Paras winning their wings is in free fall

#1
From the Telegraph today:

The number of paratroopers able to parachute has fallen dramatically since the invasion of Iraq because the air transport arm of the RAF has been unable to provide enough aircraft.

Figures obtained by The Daily Telegraph under the Freedom of Information Act show that the number to have successfully completed the parachute course at Brize Norton has plummeted from 92 per cent in 2003 to just under a quarter last year.

Hundreds of soldiers, who have to complete the arduous P Company selection before going to parachute school, have returned to their units without their coveted wings.

The figures are even worse for Territorial Army paratroopers with only one person - a medical student who reported sick and was granted extra time off - getting through last year. In 2003, 93 per cent of TA paratroopers passed.

The RAF has been blamed for lacking flexibility in providing aircraft, but Air Force chiefs say their fleet of 50 C130 Hercules has a priority to deliver supplies to troops in Iraq and Afghanistan.

To qualify, a trainee paratrooper must complete six drops at the Parachute Training School followed by two drops with his unit before being able to sew the famous wings on the Para smock.

As a trainee, a soldier is not able to continue in the Parachute Regiment if he refuses to jump, and no one can remain in the Paras for an extended period without getting their wings.

Col Simon Barry, a former commanding officer in the Parachute Regiment, said many RAF parachute instructor officers had been "less than flexible and committed to providing the training that Airborne Forces require".

"It is time to review the whole system completely and put it somewhere that can be relied upon to deliver."

He suggested hiring other aircraft to dispatch parachutists rather than "the overworked Hercules". He said: "It is just amazing that we cannot put all this together and make it work."

A serving Para officer said new troops arriving at battalions without wings were being "treated like second class citizens".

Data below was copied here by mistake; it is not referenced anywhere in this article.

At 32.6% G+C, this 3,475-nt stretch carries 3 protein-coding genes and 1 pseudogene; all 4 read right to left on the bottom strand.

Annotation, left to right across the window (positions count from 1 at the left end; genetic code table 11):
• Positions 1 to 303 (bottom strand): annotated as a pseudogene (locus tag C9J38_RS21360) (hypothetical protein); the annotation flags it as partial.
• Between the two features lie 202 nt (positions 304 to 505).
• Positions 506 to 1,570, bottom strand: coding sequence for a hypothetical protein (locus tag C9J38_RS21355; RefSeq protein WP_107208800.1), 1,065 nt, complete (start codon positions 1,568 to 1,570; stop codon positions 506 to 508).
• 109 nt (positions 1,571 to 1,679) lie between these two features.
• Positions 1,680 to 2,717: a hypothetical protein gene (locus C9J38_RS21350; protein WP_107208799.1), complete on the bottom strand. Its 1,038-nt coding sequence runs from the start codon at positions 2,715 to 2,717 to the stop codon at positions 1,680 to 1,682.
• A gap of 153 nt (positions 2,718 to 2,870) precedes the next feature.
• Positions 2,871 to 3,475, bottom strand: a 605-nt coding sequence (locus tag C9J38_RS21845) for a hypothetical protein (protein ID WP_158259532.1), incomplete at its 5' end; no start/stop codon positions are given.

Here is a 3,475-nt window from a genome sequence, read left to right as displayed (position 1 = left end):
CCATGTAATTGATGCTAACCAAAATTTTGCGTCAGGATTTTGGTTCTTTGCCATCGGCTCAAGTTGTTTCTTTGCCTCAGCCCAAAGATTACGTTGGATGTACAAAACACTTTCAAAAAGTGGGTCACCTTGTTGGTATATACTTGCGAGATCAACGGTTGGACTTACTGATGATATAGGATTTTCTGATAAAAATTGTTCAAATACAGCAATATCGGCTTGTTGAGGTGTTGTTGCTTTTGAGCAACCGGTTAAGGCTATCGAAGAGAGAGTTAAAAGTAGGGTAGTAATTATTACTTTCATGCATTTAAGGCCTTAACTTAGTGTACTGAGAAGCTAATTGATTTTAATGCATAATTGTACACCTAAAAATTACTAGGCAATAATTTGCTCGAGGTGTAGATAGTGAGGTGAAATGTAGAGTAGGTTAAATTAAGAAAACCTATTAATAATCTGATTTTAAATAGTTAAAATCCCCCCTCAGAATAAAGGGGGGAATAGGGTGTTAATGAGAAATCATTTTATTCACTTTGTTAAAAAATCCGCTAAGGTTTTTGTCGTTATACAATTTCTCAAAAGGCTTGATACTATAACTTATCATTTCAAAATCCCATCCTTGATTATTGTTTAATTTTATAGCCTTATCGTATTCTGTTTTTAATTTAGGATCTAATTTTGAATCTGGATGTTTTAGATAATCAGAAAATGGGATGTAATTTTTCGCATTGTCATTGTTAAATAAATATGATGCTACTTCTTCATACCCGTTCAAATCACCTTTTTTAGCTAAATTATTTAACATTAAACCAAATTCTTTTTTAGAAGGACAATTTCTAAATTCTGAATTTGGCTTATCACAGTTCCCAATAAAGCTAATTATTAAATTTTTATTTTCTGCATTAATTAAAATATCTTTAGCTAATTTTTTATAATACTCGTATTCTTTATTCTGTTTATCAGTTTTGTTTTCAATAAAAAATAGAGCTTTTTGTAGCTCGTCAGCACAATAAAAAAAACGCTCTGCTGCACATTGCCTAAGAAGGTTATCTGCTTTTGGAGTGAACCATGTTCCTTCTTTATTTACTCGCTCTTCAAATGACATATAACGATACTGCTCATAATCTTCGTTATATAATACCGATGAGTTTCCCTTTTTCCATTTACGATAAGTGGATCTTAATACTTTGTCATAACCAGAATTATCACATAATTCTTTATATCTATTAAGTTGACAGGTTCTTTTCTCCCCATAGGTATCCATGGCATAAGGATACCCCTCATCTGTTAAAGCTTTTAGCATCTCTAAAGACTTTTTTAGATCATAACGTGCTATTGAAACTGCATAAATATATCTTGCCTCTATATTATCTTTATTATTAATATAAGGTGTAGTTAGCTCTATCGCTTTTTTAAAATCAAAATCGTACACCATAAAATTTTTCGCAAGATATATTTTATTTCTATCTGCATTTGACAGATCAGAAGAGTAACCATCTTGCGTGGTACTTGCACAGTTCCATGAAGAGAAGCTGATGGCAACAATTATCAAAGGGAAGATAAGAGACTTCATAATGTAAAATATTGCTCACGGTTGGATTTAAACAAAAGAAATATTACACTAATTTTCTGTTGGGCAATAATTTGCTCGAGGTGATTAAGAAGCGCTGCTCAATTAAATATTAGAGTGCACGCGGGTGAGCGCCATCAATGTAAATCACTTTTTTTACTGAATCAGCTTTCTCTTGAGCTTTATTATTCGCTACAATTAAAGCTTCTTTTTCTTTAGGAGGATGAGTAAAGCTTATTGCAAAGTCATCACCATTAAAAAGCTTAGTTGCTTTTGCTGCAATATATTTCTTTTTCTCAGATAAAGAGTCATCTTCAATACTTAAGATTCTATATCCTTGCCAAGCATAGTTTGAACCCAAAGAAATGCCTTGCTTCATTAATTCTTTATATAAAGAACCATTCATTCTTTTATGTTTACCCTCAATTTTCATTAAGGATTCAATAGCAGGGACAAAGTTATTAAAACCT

He added: "If you turn up with wings and the red beret, however 'green' they might think you are, there is nothing anyone can say about you not being a Para."

Major Gen Julian Thompson, a Royal Marine who commanded a brigade of paratroopers in the Falklands war, said the figures were "indicative of the overstretch" in the military.

"It indicates that aircraft availability is at rock bottom, which makes you ask yourself what else is at risk."

A TA soldier who has tried on three occasions to complete the course said people would be put off from making the substantial effort to get through P Company if they had to "wait in the queue for years to get their wings".

A spokesman for the Army Training and Recruiting Agency, which provided the figures, said the low pass rate was due to "lack of aircraft availability, inability to jump due to adverse weather conditions and disruption stemming from Operation Telic [the Iraq invasion]".

He admitted that the Forces were "juggling with scarce resources".

An RAF spokesman said 30 Hercules were available every day but operations and humanitarian efforts took precedence over training.

He added: "We don't believe that people not getting through their parachuting course will have an impact on operational capabilities."


Methinks an RAF spokesman was rather brave making that last comment - silly bugger. :roll:
 
#2
Well lets be honest when was the last time the Paras actually jumped in anger - Suez I believe. So its not exactly a big deal really.
 
#3
Mr_C_Hinecap said:
An RAF spokesman said 30 Hercules were available every day but operations and humanitarian efforts took precedence over training.

He added: "We don't believe that people not getting through their parachuting course will have an impact on operational capabilities."


Methinks an RAF spokesman was rather brave making that last comment - silly bugger. :roll:
Indeed - who knows when we may next have to take the Suez Canal...

The reality, of course, is that this situation is simply another element of overstretch and underfunding. The Paras should be whinging to to Comrade Reid rather than the RAF, though I would be surprised if CGS hasn't already done so.
 
#4
That's gonna come back and bite him in the ass!

Col Simon Barry, a former commanding officer in the Parachute Regiment, said many RAF parachute instructor officers had been "less than flexible and committed to providing the training that Airborne Forces require".
Rather a rash statemnt coming from an educated man. Like the PJI's have any say in the day to day tasking of aircraft?!
 
#5
Didn't they used to do some of the jumps from old barrage balloons?
 

Cutaway

LE
Kit Reviewer
#6
Carcass said:
Didn't they used to do some of the jumps from old barrage balloons?
The balloon was flogged off to the Nepalis when some clown decided that a truck and three Crabs was much more expensive than hiring a civvy a/c, pilot and maintenance.

Many people pointed out the folly of this stunning idea only to be ignored.
Hunting Aviation couldn't/wouldn't deliver the goods and has now been binned.

Which leaves the Hercs...
 
#7
If the hercs are needed on Ops then they have to go to the Ops. The RAF are in a catch 22 position. Would the Paras not also whinge if they were left somewhere because the aircraft was being used for parachute training?

If there isn't enough aircraft then they need to find an alternative. What about a skyvan? The two jumps in unit would probably have to be done by Herc for realism, I would have thought.

This part is more telling,
A serving Para officer said new troops arriving at battalions without wings were being "treated like second class citizens".